On a snowy night, I longed to stay inside and hibernate, but I braved the bad drivers and salt trucks to trek to 1st Stage for John Patrick Shanley’s Italian American Reconciliation. I’m so glad I did, because this was the ultimate theatre-going experience.
With clever direction by Michael Chamberlin, 1st Stage’s production has it all – a knock-out set by JD Madsen you’ve got to see, stylish costumes by LeVonne Lindsay, great music and sound by Derek V. Knoderer, and Lighting Designer Brian S. Allard sets a very enticing mood. I’ve still got “Sway” stuck in my head and have a strange desire to dance the Cha-Cha….
The acting of the talented cast is superb – a slice of life. The well-knit cast of brilliant actors include Matt Dewberry (Huey), Drew Kopas (Aldo), Anne Nottage (Janice), Suzanne Richard (Aunt May), and Dani Stoller (Teresa). Fully‑developed, well lived‑in characters flourish onstage with exciting arguments, emotional journeys (sometimes breakdowns), and thoughtful ponderings on life about men and women, and why people are the way they are. Dewberry has so many poignant moments where his connection and specific memories spring to life as Huey and takes us on a real journey. Kopas brings maximum energy to Aldo’s comical character, he’s smart and cunning and engages the audience from the first moment. Nottage exudes sensuality as Janice and I found myself nervously on the edge of my seat pondering what she’d do next. Richard owns the space as a supportive, wise, funny Aunt May, a real pleasure to watch. Stoller has such a strong emotional connection and expresses Teresa’s plight with such vigor and honesty. I was really impressed by everyone’s honest, real connections to the characters and each other. It was thrilling to experience.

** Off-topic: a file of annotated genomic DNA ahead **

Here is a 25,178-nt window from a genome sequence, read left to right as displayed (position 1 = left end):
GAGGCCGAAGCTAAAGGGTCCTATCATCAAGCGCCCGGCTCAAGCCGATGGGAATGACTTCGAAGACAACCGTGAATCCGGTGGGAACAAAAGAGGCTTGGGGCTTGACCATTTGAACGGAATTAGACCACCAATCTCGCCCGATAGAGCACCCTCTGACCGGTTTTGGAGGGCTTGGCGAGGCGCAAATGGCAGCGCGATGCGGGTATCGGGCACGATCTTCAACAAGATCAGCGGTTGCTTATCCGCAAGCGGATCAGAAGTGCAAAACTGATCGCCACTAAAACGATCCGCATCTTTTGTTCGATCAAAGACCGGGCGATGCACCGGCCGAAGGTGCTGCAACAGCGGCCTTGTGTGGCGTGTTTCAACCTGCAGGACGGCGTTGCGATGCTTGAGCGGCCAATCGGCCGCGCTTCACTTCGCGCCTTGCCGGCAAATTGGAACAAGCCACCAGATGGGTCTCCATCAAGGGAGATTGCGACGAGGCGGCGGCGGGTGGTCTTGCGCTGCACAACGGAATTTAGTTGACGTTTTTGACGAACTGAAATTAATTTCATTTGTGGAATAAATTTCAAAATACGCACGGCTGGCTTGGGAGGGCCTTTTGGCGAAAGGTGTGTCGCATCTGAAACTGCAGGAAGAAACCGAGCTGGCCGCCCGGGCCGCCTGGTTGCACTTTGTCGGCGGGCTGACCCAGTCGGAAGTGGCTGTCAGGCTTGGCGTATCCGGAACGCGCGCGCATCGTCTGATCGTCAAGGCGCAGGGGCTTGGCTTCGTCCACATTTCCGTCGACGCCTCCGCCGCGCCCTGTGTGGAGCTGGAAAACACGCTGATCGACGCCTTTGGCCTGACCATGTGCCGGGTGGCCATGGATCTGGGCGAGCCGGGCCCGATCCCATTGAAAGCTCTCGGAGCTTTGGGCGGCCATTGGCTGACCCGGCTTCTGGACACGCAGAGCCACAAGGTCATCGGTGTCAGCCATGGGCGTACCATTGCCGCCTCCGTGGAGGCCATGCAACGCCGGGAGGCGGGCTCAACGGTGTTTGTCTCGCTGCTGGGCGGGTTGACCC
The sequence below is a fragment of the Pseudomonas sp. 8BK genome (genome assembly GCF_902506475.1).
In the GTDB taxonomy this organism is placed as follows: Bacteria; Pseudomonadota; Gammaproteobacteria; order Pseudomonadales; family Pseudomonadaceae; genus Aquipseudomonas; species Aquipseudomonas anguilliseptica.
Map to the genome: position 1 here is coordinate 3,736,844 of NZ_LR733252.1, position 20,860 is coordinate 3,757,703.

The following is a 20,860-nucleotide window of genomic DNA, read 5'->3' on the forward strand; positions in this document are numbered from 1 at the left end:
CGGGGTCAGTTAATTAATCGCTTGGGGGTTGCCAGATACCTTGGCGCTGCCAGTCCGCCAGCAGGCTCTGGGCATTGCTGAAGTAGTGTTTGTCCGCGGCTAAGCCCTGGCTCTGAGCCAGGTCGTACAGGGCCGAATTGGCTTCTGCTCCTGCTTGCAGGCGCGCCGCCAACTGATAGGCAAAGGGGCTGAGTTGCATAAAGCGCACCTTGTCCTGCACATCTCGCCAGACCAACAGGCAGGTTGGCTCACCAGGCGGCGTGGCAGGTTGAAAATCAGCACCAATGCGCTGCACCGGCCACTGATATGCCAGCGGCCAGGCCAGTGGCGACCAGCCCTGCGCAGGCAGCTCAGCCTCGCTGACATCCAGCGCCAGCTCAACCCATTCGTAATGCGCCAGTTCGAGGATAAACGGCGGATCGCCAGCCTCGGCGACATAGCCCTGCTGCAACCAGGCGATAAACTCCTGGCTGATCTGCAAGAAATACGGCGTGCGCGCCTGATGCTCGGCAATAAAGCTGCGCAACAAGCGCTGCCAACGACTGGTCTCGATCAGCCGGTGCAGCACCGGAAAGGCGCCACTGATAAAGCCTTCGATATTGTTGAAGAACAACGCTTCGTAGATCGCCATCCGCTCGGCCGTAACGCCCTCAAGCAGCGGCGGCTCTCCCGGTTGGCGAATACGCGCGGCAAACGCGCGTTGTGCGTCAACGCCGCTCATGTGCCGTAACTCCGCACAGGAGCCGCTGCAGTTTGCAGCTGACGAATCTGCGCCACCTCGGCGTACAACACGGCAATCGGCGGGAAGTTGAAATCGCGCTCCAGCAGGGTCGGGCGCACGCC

Fully‑developed, well lived‑in characters flourish onstage with exciting arguments, emotional journeys (sometimes breakdowns), and thoughtful ponderings on life about men and women, and why people are the way they are. Can we blame our problems on our fathers, or is it time to take ownership of our own lives? Can we continue in a pattern of despair and denial – or will we confront our issues and move on successfully, restfully, and hopefully – happily?
What works well in this beautifully crafted play was how Shanley’s voice echoes throughout the play, whether it’s through Aunt May’s advice like, “You gotta give up your fear of women as a race,” or as characters make realizations about themselves and their relationships, like Aldo’s, “The only success is to be able to love.”